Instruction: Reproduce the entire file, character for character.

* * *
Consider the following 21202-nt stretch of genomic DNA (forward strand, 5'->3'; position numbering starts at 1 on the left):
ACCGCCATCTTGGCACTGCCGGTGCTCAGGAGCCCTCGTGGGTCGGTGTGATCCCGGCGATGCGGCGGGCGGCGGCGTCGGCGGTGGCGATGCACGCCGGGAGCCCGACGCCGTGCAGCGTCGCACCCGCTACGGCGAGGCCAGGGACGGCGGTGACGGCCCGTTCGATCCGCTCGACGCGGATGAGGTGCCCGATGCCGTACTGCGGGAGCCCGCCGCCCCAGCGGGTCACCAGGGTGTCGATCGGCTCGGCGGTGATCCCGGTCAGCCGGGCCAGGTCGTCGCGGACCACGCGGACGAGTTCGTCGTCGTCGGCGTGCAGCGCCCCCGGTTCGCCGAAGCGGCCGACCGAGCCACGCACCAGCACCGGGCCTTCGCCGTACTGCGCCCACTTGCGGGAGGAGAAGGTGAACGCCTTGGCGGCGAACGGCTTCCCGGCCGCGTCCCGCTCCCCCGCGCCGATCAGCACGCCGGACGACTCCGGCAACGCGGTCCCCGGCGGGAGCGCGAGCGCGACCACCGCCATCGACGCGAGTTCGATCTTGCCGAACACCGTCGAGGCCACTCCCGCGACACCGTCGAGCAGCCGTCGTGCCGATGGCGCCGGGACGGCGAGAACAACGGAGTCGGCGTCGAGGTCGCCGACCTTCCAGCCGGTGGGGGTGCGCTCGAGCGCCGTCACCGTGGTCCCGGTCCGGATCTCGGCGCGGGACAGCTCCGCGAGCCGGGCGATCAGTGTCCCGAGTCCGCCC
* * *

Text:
Consider the following 21202-nt stretch of genomic DNA (forward strand, 5'->3'; position numbering starts at 1 on the left):
ACCGCCATCTTGGCACTGCCGGTGCTCAGGAGCCCTCGTGGGTCGGTGTGATCCCGGCGATGCGGCGGGCGGCGGCGTCGGCGGTGGCGATGCACGCCGGGAGCCCGACGCCGTGCAGCGTCGCACCCGCTACGGCGAGGCCAGGGACGGCGGTGACGGCCCGTTCGATCCGCTCGACGCGGATGAGGTGCCCGATGCCGTACTGCGGGAGCCCGCCGCCCCAGCGGGTCACCAGGGTGTCGATCGGCTCGGCGGTGATCCCGGTCAGCCGGGCCAGGTCGTCGCGGACCACGCGGACGAGTTCGTCGTCGTCGGCGTGCAGCGCCCCCGGTTCGCCGAAGCGGCCGACCGAGCCACGCACCAGCACCGGGCCTTCGCCGTACTGCGCCCACTTGCGGGAGGAGAAGGTGAACGCCTTGGCGGCGAACGGCTTCCCGGCCGCGTCCCGCTCCCCCGCGCCGATCAGCACGCCGGACGACTCCGGCAACGCGGTCCCCGGCGGGAGCGCGAGCGCGACCACCGCCATCGACGCGAGTTCGATCTTGCCGAACACCGTCGAGGCCACTCCCGCGACACCGTCGAGCAGCCGTCGTGCCGATGGCGCCGGGACGGCGAGAACAACGGAGTCGGCGTCGAGGTCGCCGACCTTCCAGCCGGTGGGGGTGCGCTCGAGCGCCGTCACCGTGGTCCCGGTCCGGATCTCGGCGCGGGACAGCTCCGCGAGCCGGGCGATCAGTGTCCCGAGTCCGCCC